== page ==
What is a Judgment Debt?
Judgment debts are debts that have been reviewed by a judge in a court of law, and found to be valid. The judge rules in favor of the creditor or lender, and orders the debtor to pay the amount specified by the court to the winner of the lawsuit. While a bad debt judgment of this type does further limit the ways by which a debtor can settle his or her debt, there are still a few strategies to deal with judgment debt without having to appear before the judge for a second time.
Often, when a judgment debt is rendered, the judge hearing the case will also specify the different strategies that the creditor can use to collect on the debt. The action often grants the right of the creditor to initiate garnishment of the wages of the debtor, with a percentage of the debtor’s net pay withheld by the employer and forwarded either to the court or directly to the creditor. The maximum percentage of wages that can be withheld for this purpose varies from one jurisdiction to another, with most countries allowing a maximum of twenty-five percent of the net paycheck going to satisfy the garnishment action until the entire debt is retired.
A second possible way to collect on a judgment debt involves the imposition of a lien. In this scenario, the court allows the creditor to obtain a lien against some form of real property that is owned by the debtor, such as a vehicle or a house. Depending on the circumstances surrounding the debt, the judge may require that the property be sold, and the judgment debt retired using the proceeds from the sale.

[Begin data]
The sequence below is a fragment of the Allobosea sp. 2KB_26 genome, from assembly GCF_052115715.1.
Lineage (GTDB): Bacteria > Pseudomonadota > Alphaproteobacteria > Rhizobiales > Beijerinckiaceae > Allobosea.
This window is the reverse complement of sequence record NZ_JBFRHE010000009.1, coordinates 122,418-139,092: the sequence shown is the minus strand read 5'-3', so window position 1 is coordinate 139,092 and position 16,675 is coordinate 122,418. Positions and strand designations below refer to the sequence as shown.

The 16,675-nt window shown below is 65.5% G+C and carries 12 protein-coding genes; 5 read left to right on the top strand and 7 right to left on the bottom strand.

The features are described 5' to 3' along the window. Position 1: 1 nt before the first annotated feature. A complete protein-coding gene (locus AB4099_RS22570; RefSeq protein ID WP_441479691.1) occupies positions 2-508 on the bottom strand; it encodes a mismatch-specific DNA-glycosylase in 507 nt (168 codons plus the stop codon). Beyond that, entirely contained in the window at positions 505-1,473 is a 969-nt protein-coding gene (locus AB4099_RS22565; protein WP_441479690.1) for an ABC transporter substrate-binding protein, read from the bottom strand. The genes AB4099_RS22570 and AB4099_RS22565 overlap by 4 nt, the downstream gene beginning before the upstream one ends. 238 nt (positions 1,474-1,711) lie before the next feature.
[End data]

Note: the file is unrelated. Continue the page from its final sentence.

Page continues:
The imposition of a levy is also a possible means of settling a judgment debt. Here, the judgment creditor has the right to seize cash from different deposit accounts held by the debtor as a means of settling the outstanding debt. The action can be conducted without any prior notice to the debtor, as long as the proper legal documents are presented to the bank or other financial institution where the accounts are established.
It is important to note that once a judgment debt is granted, that does not mean that collection processes will begin immediately. A judgment of this type normally allows the creditor a time frame in which to begin the collection process. If necessary, the creditor can apply for an extension to this time frame. For this reason, a debtor should take action immediately after the judgment is granted, and attempt to work out terms of repayment with the creditor. This move can prevent the need for more legal action, and also allow the debtor to begin rebuilding his or her damaged credit.
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